Paths to Self-Improvement: Peer Mentoring
Since everyone at all levels of business have strengths and areas where they need to grow, mentoring does not need to happen on a one-way, top-down basis. In other words, you do not need to convince someone above you in the business world to take precious time out of their day to help you with nothing in return. You can have a lateral mentoring relationship with your peers where neither side is the superior and both sides are the beneficiary.
The key to a good peer mentoring matchup is to have complementary strengths and weaknesses so that you can work to fill in each other’s blanks. These qualities can be directly business related, but they can run the gambit from personal, emotional, or value-oriented as well.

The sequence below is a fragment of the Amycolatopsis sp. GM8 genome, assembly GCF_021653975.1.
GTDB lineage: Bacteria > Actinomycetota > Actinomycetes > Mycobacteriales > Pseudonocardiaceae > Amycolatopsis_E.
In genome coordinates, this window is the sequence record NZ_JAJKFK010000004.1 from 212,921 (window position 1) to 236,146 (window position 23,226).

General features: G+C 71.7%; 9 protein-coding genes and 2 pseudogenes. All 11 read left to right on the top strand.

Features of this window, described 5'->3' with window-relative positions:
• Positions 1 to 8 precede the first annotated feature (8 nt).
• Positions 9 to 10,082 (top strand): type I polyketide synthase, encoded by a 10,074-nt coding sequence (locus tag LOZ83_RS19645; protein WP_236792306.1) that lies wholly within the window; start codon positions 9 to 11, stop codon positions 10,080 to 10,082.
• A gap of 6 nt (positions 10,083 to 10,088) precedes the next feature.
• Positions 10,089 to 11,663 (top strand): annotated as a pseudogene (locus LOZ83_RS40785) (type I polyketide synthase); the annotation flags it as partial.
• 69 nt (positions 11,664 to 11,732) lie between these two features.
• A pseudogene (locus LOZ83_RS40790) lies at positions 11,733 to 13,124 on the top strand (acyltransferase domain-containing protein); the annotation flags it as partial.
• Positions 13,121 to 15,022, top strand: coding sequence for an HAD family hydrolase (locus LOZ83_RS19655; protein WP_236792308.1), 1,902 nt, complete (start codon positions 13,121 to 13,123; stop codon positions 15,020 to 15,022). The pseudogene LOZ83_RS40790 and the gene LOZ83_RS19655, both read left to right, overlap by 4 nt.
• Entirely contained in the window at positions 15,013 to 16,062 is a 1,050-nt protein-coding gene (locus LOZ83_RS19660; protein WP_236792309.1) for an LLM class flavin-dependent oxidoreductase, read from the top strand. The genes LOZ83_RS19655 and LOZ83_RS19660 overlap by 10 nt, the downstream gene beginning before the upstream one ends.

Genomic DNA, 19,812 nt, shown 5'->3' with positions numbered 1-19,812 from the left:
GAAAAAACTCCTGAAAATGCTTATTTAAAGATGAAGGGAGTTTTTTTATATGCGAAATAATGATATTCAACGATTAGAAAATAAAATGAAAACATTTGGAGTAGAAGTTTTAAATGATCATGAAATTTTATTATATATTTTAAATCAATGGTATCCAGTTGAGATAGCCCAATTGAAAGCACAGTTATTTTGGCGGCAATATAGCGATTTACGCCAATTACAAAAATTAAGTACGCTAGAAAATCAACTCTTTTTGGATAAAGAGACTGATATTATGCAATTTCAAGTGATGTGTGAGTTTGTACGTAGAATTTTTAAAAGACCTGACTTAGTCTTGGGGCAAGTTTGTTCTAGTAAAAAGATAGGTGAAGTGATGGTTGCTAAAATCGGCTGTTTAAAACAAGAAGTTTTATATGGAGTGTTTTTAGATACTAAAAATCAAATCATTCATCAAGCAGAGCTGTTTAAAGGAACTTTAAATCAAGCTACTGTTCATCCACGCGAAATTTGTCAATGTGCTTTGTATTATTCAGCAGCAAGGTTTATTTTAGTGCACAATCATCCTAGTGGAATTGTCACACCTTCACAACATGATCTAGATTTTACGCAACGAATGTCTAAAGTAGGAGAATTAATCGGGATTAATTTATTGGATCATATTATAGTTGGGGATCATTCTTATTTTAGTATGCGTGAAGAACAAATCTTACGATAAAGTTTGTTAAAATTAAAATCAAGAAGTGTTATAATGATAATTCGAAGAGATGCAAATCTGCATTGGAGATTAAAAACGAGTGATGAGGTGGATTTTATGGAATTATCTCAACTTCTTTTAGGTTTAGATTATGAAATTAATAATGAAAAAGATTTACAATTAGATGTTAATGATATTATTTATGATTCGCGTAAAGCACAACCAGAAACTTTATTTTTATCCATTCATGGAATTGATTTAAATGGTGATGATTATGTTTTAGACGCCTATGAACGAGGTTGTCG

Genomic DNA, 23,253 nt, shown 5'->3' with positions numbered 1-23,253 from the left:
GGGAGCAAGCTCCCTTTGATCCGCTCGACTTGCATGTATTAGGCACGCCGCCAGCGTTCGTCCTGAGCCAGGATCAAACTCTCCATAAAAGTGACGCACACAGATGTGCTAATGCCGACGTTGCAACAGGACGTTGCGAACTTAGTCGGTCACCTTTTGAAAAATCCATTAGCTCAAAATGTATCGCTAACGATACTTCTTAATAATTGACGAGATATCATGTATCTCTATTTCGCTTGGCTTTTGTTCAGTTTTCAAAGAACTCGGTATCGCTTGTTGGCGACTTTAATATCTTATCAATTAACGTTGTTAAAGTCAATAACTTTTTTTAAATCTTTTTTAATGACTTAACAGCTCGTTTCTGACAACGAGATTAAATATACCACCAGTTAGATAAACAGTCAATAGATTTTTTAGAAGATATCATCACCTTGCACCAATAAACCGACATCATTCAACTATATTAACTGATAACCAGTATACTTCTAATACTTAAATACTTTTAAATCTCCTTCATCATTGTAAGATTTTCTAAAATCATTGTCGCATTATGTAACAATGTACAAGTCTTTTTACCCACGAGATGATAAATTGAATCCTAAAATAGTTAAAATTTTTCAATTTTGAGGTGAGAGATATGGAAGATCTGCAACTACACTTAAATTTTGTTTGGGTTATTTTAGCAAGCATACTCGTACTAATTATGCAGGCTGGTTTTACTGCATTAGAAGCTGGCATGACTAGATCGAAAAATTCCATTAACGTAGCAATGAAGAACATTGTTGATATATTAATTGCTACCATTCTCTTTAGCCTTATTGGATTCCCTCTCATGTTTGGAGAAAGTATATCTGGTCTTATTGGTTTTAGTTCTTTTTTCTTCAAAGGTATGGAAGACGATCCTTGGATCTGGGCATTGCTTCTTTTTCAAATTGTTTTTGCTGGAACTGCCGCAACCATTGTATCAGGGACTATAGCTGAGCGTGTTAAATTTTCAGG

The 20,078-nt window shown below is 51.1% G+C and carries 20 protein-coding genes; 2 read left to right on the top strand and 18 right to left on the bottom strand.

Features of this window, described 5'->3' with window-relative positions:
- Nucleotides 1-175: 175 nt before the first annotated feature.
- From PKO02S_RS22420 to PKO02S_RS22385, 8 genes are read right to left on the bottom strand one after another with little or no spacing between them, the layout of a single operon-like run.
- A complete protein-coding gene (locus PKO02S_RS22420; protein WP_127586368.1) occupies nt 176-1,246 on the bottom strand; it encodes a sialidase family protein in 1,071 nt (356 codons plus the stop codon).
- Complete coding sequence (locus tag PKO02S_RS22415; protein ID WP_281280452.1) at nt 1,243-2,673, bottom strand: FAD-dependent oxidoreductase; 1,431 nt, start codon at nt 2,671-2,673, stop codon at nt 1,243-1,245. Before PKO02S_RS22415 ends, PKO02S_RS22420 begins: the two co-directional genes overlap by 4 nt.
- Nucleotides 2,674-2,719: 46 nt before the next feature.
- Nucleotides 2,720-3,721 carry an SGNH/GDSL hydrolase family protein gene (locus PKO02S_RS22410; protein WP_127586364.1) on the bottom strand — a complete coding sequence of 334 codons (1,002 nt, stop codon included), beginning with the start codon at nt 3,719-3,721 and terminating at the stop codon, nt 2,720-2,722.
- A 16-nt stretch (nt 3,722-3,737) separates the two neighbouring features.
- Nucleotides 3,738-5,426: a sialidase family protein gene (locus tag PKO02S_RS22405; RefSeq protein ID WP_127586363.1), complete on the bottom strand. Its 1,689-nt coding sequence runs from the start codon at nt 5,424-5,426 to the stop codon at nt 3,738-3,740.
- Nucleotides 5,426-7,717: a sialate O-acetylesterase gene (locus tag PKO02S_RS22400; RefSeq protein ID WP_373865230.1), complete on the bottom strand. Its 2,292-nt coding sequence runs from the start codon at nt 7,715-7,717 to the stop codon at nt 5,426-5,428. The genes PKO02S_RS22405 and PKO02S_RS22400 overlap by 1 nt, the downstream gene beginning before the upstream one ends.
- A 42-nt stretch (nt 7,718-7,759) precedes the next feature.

But I’ve skipped the first and most overlooked step. In order to know what you’re seeking in others, you must know what your own weaknesses are in the first place. This involves taking a self-inventory that many are unwilling to make.
The biggest lies are the ones we tell ourselves. You have to ask yourself whether you want to get to the heart of what qualities are genuinely holding you back, or if you just want to stick to the superficial tools of the trade that are closest to the money. The biggest return can come from getting out of self-preservation mode so you can put your ego in check and find out where the real gains are to be made in you as a person.
Once you’re ready to let go of the worst of yourself, you’re ready to get the most out of a mentorship.